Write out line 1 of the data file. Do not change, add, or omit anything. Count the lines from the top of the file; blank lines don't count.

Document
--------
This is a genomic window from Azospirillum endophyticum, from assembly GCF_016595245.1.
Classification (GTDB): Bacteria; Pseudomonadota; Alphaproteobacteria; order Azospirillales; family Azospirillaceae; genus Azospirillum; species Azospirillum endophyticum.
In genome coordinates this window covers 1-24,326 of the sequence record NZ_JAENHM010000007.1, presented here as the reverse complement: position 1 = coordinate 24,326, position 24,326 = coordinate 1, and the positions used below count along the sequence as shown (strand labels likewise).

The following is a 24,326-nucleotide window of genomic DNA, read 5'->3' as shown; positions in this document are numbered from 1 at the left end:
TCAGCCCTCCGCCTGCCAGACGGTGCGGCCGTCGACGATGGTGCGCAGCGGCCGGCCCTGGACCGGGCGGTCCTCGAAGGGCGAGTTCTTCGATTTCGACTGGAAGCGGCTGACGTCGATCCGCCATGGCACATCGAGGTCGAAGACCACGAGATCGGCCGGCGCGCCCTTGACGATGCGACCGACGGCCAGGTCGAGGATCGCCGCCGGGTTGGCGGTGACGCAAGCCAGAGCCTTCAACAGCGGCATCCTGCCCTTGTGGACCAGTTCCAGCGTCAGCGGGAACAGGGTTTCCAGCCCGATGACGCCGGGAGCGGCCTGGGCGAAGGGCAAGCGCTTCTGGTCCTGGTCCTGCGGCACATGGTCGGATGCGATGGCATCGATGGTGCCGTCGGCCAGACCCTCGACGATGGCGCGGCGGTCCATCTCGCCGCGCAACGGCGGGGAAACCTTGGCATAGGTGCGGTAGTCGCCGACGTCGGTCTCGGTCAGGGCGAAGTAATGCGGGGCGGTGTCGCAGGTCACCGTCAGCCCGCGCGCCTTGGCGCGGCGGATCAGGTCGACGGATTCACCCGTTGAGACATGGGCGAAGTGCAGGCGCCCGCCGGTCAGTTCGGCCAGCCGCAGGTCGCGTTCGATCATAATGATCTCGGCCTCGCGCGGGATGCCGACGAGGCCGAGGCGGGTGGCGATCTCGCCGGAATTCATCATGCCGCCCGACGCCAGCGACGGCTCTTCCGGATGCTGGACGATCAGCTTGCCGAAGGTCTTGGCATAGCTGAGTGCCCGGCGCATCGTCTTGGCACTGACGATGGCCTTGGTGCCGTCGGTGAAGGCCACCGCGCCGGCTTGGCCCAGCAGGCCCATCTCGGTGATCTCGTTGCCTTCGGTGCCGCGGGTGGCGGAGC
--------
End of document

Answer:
This is a genomic window from Azospirillum endophyticum, from assembly GCF_016595245.1.